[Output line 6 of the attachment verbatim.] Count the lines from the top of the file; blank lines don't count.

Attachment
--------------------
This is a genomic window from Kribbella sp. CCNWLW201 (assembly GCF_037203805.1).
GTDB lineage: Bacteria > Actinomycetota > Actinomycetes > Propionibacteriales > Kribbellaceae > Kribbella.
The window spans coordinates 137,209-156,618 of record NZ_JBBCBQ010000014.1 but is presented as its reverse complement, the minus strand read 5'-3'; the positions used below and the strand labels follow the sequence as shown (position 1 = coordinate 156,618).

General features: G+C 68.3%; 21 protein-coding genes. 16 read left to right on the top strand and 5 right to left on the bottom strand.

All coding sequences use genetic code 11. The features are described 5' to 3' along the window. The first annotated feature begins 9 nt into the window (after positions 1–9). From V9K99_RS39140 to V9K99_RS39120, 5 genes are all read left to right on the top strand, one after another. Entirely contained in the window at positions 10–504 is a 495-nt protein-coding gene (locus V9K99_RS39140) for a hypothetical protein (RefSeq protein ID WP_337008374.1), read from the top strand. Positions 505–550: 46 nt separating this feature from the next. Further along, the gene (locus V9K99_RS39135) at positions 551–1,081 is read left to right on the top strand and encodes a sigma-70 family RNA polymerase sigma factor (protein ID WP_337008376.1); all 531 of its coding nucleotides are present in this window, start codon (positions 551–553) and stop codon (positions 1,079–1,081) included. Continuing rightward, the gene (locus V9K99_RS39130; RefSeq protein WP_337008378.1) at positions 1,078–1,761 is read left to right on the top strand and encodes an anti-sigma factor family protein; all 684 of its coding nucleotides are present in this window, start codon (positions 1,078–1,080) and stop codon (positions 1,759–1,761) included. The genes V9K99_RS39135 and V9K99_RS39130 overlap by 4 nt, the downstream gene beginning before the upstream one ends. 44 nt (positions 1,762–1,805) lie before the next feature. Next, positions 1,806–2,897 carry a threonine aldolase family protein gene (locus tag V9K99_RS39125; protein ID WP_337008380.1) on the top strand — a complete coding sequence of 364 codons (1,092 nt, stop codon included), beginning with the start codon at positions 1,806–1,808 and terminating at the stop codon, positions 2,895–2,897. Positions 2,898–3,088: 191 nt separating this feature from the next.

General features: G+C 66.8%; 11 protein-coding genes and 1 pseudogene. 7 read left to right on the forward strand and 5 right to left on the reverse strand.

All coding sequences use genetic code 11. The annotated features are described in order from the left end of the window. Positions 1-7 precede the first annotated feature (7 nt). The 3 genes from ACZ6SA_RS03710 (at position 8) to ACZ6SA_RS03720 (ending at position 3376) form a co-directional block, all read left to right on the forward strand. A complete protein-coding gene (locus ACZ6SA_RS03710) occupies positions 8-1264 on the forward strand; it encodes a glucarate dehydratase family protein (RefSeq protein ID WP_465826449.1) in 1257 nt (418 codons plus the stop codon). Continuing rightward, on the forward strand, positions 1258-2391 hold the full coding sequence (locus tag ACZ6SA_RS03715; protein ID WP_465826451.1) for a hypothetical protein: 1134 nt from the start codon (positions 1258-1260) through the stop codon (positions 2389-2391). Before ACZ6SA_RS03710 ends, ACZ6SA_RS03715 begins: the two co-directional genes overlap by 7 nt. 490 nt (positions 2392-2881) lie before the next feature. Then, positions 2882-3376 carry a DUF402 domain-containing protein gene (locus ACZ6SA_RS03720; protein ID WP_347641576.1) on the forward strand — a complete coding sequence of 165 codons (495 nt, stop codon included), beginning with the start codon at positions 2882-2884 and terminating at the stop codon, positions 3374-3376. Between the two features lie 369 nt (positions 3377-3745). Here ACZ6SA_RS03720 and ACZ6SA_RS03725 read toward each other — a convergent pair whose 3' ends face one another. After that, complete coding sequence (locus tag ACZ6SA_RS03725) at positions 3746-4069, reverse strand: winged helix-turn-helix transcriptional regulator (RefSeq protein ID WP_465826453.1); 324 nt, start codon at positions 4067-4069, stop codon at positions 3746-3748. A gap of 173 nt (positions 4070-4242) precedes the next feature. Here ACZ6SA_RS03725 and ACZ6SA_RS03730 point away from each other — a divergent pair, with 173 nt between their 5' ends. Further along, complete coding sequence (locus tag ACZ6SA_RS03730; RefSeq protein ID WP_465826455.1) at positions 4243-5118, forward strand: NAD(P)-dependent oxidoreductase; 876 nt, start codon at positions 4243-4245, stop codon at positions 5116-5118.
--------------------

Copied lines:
General features: G+C 66.8%; 11 protein-coding genes and 1 pseudogene. 7 read left to right on the forward strand and 5 right to left on the reverse strand.